The U.S. Supreme Court completed its 2008-09 term. On the docket were five cases of interest dealing with employment law.  Here is a summary of the holdings in those cases.

  • Crawford v. Metropolitan Gov’t of Nashville and Davidson County, Tenn., (2009) An employee’s participation in an employer’s internal harassment investigation by responding to the employer’s questions may constitute protected oppositional activity under Title VII that would support a retaliation claim. 
  • 14 Penn Plaza LLC v. Pyett, (2009) Provisions in collective bargaining agreements that clearly and unmistakably require union members to submit statutory discrimination claims to the grievance and dispute resolution provisions of the agreement are binding and enforceable on the bargaining unit members.  More detail here.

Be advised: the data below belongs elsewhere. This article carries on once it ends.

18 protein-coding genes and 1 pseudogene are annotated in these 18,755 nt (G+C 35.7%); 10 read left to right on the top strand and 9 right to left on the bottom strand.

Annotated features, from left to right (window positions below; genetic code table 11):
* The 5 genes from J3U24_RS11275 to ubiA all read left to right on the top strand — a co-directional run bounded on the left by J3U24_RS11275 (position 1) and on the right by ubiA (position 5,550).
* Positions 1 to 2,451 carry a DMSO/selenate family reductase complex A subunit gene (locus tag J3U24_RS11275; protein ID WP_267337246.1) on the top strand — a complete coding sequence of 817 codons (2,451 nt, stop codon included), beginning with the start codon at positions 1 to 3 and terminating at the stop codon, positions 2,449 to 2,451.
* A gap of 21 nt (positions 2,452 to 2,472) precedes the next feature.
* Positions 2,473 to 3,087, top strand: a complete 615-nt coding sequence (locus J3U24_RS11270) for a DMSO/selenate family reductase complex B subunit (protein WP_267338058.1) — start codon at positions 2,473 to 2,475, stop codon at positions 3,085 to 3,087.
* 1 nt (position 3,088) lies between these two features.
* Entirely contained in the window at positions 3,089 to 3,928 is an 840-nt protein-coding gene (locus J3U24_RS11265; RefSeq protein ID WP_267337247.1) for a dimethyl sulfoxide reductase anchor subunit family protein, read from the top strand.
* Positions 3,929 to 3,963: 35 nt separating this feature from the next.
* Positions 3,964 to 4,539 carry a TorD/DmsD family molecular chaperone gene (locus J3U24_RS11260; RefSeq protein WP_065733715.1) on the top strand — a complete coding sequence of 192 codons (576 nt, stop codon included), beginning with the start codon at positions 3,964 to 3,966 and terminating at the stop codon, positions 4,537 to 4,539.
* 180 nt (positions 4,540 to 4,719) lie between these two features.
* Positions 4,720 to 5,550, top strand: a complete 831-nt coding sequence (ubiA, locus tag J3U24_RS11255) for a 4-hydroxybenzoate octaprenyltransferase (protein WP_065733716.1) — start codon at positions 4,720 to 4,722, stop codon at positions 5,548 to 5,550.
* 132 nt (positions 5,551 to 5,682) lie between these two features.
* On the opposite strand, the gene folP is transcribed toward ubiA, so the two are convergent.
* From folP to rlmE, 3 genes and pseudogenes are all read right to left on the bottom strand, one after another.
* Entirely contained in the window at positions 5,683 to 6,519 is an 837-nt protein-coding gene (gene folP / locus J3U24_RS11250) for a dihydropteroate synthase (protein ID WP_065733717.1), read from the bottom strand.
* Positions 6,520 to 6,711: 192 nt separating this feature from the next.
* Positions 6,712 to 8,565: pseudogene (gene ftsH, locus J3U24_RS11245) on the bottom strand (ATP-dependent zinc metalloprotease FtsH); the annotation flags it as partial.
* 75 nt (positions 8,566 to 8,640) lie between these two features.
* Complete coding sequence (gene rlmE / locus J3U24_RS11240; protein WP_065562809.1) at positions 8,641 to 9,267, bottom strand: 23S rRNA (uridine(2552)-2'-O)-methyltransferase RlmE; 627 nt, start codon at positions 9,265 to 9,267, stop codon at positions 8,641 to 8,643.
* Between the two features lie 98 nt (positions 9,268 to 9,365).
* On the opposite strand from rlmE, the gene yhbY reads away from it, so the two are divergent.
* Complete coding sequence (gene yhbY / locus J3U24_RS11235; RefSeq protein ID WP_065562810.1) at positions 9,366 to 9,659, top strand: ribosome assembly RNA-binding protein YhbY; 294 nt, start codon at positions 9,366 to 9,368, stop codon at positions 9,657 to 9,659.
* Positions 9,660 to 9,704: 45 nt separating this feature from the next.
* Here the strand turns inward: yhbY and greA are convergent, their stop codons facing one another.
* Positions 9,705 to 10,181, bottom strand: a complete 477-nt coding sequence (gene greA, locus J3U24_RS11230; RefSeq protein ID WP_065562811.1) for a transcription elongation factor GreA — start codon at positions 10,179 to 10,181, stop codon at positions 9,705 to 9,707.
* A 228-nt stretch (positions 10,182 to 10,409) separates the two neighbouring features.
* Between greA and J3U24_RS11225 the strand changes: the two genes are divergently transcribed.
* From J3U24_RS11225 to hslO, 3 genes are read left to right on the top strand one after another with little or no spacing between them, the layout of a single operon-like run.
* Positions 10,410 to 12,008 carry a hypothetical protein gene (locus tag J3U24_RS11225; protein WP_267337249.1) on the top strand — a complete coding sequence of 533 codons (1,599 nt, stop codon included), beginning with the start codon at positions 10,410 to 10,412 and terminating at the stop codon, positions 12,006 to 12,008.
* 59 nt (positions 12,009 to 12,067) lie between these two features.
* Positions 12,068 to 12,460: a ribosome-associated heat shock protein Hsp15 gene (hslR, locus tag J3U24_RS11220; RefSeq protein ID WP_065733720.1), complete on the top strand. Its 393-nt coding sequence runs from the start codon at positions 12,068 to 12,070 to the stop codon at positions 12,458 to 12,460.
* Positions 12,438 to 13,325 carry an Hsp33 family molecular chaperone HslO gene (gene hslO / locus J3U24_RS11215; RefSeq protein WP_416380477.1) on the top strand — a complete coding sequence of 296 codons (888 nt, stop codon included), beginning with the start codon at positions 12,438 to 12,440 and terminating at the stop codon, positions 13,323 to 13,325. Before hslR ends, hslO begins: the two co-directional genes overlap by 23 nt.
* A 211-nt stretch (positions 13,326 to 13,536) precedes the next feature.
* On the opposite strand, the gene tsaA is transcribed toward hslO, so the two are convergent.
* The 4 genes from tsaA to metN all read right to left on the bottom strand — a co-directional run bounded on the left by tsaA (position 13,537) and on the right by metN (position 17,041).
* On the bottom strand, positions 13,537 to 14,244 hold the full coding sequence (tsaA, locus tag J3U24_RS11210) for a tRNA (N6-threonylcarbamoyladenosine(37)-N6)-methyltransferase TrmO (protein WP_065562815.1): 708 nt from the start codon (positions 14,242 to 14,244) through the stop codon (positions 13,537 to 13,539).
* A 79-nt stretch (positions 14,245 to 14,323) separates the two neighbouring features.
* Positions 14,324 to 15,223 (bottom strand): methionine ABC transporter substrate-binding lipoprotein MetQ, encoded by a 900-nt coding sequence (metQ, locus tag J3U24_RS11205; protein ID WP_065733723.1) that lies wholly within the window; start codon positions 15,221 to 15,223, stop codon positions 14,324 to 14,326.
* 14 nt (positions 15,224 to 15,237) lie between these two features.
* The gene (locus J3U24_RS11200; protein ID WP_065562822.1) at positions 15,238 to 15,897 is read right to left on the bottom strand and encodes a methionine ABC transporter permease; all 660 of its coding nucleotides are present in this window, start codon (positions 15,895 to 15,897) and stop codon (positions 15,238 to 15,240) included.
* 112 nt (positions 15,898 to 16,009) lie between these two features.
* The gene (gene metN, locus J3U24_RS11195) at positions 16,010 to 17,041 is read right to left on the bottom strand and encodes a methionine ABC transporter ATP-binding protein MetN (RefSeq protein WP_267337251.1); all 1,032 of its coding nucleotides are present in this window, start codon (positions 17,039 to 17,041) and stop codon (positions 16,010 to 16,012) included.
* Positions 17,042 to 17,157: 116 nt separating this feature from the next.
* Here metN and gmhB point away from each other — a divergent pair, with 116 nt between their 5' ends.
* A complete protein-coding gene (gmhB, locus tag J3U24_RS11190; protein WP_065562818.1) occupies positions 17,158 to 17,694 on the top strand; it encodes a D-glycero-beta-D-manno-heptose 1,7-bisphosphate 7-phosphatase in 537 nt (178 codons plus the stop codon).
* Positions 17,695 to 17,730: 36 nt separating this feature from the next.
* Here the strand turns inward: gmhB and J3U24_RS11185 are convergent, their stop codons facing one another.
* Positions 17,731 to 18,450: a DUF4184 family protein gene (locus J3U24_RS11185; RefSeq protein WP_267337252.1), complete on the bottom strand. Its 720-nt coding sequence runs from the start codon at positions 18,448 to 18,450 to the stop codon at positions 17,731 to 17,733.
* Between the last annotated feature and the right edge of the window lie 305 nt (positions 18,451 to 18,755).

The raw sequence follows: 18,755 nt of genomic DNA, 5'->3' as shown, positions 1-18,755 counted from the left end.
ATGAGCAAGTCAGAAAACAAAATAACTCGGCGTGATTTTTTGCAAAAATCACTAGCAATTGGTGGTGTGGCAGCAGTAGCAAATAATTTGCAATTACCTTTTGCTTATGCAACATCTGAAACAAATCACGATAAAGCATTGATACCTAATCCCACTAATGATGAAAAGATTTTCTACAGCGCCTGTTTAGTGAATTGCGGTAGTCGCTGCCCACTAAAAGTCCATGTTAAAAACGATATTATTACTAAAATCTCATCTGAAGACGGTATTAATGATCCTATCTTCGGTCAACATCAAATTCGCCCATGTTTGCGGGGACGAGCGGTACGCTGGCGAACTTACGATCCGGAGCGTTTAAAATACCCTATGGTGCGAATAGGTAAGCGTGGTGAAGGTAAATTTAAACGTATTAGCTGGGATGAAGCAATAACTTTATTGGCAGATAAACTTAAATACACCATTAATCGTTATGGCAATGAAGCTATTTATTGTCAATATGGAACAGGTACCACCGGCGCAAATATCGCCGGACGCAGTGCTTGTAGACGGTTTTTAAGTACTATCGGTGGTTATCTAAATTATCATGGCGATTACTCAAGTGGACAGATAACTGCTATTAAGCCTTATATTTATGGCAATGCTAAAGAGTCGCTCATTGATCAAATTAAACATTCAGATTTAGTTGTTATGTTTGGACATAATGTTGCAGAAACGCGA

• AT&T Corp. v. Hulteen(2009) An employer does not necessarily violate the Pregnancy Discrimination Act when it calculates and pays pension benefits based on an accrual rule that applied only pre-PDA, and gives less retirement credit for pregnancy leave than for other medical leave.
  • Gross v. FBL Financial Services, Inc., (2009)  A plaintiff asserting an age discrimination claim under a disparate (i.e., intentional) treatment theory must prove that age was the “but for” cause of the challenged employment action and the burden of proof never shifts to the employer to show that it would have taken the same action regardless of the age of the plaintiff.  More detail here.
  • Ricci v. DeStefano, (2009)  An employer can avoid Title VII disparate-impact liability related to a promotional exam having a disparate impact on minorities if the employer can show a strong basis in evidence that, had it not certified the results, if would have been subject to disparate-treatment liability.  More detail here.